Top 10 Scariest Sharks – From Giants to Great Whites!
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You probably won't find an article on the 10 scariest rabbits because when you see one you almost automatically say, "Ah, cute!" But once you hear the word shark , you Jaws or The Meg might immediately come to mind.
Hollywood made movies of these amazing creatures because when you see a shark's mouth full of sharp teeth, it scares you, especially if it's swimming right at you! Sharks are known to be aggressive and aggressive towards humans, but the annual number of shark attacks is relatively small, with an average of only four to five fatalities per year.
Compare that to 185 fatalities in 2019 due to collisions with animals (usually deer) (Insurance Institute for Highway Safety). But that doesn't stop us from being terrified of sea-swimming sharks. Let's learn about some of the scariest sharks.
10. Whale Shark
Whale sharks are the largest fish in the world, they can grow up to 61 feet long! They also have a mouth four feet wide and three thousand sharp teeth! Sounds scary, right? Well, they are not. If you see them, you might be intimidated by their size at first, but whale sharks are docile animals that only eat plankton and small fish. These 3,000 teeth are tiny, only 6 millimeters long (or the size of an eraser), and they don't chew or chew with their teeth.
9. Basking Shark
If you're floating peacefully in the ocean and you look up and see a basking shark approaching, you might feel intimidated. One look at their huge mouths open and you'd think they might swallow you whole. But these sharks are just scary to look at, feeding on plankton and copepods and filtering the water with their mouths open. They are the second largest fish in existence and can grow up to 39 feet long.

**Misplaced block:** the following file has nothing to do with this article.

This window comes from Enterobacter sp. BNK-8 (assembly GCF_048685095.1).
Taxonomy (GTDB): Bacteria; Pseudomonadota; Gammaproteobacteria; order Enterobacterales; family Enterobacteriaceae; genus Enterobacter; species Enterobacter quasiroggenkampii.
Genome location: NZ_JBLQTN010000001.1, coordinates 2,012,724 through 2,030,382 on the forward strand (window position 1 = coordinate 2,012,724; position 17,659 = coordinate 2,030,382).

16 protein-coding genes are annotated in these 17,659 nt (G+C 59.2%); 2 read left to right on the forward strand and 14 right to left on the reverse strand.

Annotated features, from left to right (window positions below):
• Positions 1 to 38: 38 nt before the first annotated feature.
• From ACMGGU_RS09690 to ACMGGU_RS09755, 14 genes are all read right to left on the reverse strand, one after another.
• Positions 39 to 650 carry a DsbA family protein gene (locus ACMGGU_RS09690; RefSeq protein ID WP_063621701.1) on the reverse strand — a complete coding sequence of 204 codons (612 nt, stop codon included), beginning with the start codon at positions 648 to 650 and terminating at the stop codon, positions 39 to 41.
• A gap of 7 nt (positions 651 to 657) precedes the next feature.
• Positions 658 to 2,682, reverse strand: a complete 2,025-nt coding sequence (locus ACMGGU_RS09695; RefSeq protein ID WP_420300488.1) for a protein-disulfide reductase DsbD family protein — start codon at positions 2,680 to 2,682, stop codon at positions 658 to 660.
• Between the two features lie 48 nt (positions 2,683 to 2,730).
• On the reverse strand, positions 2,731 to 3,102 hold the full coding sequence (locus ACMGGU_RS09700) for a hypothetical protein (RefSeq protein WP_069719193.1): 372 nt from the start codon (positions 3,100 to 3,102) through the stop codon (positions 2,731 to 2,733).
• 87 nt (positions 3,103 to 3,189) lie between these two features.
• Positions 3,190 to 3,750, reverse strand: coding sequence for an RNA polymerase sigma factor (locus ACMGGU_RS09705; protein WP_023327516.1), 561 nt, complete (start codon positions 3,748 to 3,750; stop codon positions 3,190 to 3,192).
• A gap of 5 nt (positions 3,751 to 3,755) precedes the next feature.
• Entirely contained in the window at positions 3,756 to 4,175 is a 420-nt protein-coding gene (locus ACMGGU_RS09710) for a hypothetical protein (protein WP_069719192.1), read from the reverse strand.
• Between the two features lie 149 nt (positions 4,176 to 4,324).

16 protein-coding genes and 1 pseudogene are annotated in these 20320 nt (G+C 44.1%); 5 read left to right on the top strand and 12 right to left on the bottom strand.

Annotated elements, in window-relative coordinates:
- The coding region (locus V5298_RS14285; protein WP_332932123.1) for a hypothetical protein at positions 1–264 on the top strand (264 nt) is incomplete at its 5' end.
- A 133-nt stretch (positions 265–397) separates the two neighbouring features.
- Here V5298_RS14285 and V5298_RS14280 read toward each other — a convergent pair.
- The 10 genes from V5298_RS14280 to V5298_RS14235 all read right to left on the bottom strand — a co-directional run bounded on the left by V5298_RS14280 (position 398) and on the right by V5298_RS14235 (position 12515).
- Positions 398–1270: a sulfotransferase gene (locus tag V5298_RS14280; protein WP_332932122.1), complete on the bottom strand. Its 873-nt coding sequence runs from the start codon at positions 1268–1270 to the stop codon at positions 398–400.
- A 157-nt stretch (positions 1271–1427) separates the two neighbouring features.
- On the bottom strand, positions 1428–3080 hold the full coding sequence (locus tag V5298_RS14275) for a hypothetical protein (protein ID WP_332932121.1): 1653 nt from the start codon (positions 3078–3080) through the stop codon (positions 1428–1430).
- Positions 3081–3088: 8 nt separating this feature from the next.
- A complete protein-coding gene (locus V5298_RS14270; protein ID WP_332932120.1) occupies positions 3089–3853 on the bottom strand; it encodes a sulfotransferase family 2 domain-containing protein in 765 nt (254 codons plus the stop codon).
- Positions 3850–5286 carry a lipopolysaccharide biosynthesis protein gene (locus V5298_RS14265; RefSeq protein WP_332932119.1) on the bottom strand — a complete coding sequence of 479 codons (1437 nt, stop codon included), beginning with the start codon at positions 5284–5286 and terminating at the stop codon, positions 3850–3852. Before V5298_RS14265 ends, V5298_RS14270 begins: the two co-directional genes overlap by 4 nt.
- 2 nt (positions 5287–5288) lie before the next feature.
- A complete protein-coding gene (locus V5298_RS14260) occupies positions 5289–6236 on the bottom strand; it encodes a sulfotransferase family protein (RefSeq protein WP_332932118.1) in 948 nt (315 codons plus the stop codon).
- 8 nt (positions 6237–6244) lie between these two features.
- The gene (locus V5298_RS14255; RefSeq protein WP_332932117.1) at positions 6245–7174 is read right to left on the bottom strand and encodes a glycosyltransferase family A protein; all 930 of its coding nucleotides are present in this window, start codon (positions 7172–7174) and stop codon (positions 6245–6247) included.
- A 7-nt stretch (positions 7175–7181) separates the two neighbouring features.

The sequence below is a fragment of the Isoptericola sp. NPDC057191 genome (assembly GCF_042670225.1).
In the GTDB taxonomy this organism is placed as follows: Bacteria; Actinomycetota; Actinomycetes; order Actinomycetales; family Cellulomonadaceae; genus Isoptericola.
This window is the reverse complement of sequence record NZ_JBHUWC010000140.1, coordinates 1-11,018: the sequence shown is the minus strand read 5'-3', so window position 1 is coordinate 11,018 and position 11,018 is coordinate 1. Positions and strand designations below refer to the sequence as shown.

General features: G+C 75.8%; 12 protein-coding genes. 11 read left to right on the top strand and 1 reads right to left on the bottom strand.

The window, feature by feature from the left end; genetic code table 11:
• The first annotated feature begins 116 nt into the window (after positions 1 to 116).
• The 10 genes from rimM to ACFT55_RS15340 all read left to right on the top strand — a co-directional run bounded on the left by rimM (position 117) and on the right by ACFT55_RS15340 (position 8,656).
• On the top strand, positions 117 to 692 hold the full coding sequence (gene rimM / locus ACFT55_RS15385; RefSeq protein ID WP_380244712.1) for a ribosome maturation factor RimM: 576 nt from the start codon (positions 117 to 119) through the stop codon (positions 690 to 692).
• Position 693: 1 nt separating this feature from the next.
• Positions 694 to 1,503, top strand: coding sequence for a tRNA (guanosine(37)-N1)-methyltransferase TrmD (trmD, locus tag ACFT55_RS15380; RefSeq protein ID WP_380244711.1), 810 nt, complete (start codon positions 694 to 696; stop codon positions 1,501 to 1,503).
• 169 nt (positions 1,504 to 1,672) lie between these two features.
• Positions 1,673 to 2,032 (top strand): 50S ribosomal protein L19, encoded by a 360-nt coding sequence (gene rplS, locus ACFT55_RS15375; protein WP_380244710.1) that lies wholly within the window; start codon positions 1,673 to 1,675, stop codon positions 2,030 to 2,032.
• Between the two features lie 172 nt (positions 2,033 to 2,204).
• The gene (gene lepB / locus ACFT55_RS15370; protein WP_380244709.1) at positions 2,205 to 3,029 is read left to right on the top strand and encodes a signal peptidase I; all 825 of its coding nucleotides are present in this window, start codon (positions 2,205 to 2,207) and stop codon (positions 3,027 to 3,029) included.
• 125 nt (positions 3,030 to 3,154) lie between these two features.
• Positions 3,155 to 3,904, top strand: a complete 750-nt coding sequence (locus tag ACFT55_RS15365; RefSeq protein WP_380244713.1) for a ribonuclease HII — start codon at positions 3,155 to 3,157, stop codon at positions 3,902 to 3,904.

8. Short Fin Makoto
Now Shortfin Mako looks scary and scary. They are a very aggressive shark with a strong bite. They hold the record for the strongest shark bite (second only to an alligator bite) at 3,000 lbs! Physically, they aren't the biggest sharks at 12 feet long, but they make up for that with their signature intimidating large black eyes. The shortfin mako shark has made nine attacks on humans, resulting in one fatality.
7. Great Hammerhead Shark
Their names say it all, and their heads really do look like hammer heads! On each side of the hammer head there is a malevolent eye. Unlike basking sharks, which prefer to stay near the surface, great hammerheads scan the ocean floor for stingrays, their favorite dinner. There have been 16 documented attacks on humans, but the sharks are suspected of mistaking humans for one of their favorite prey.
6. Sand Tiger Shark
Because sand tiger sharks swim close to shorelines, these sharks are seen more often than most species. Sand tiger sharks are also known as gray nurse sharks or sawtooth sharks. The latter name is certainly a descriptive one. Their mouths are full of big, jagged teeth that look absolutely terrifying!
The most unique feature of sand tiger sharks is their ability to suck air into their stomach and use it to stay afloat, stalking prey undetected. Lets you go swimming without worry, right? While they are not known for their aggressiveness, they did have 36 attacks on humans, none of which were fatal.
5. Blacktip Shark